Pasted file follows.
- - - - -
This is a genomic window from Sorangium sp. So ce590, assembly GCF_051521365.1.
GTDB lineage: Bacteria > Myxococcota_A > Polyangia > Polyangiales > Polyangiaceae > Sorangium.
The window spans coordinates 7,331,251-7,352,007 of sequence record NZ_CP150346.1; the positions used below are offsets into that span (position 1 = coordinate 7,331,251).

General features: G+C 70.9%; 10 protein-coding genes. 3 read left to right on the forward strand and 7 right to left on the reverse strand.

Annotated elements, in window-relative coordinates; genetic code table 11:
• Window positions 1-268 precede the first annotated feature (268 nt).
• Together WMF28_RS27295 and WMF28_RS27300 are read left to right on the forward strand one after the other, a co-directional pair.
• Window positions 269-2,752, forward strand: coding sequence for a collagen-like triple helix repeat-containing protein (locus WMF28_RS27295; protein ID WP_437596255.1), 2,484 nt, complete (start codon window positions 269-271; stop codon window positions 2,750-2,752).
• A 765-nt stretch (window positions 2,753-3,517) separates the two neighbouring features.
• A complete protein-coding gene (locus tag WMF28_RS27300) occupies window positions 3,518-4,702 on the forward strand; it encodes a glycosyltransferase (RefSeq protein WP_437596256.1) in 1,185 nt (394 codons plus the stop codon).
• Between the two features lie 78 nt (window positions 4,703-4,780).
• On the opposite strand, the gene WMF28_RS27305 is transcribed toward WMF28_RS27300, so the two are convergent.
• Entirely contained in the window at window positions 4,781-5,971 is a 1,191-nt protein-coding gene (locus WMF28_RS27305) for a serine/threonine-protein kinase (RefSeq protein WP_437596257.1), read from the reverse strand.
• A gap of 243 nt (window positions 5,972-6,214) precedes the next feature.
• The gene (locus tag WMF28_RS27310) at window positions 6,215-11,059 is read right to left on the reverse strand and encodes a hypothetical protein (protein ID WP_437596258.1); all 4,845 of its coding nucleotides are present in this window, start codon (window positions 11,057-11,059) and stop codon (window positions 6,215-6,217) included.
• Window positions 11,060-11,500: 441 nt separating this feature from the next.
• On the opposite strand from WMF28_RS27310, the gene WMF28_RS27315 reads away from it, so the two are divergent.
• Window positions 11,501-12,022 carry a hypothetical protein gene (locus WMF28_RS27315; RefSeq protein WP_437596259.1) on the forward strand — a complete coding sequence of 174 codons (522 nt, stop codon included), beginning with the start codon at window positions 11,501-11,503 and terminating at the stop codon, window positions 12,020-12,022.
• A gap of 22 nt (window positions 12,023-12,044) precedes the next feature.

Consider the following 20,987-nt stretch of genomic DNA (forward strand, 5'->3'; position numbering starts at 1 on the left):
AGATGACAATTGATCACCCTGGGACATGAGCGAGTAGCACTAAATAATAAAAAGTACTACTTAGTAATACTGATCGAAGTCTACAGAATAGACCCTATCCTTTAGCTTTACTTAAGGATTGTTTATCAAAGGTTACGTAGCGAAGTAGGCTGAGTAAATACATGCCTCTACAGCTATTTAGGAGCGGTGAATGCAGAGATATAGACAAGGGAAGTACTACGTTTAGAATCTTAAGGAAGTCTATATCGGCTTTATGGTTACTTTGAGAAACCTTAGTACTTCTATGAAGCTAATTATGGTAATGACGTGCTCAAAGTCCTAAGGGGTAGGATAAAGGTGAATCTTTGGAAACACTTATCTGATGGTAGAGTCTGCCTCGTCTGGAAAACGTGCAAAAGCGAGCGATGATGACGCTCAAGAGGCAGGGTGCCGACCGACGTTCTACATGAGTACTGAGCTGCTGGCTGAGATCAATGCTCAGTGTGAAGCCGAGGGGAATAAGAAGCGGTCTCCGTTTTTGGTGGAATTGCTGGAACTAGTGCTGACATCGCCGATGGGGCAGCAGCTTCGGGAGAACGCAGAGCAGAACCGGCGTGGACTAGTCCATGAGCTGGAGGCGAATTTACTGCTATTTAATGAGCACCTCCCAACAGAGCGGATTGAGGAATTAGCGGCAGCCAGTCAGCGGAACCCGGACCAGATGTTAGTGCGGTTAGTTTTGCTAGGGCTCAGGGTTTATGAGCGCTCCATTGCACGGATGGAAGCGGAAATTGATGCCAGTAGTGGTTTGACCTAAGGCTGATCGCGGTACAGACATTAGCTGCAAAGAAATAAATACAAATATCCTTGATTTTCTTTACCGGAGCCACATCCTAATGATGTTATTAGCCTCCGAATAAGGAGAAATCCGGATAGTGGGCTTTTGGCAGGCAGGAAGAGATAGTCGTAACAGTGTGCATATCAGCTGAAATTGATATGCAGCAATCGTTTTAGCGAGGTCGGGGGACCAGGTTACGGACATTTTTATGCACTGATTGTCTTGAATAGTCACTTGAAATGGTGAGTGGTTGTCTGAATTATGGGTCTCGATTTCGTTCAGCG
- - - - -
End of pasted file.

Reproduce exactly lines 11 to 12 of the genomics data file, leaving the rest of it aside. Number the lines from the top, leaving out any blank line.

• Between the two features lie 78 nt (window positions 4,703-4,780).
• On the opposite strand, the gene WMF28_RS27305 is transcribed toward WMF28_RS27300, so the two are convergent.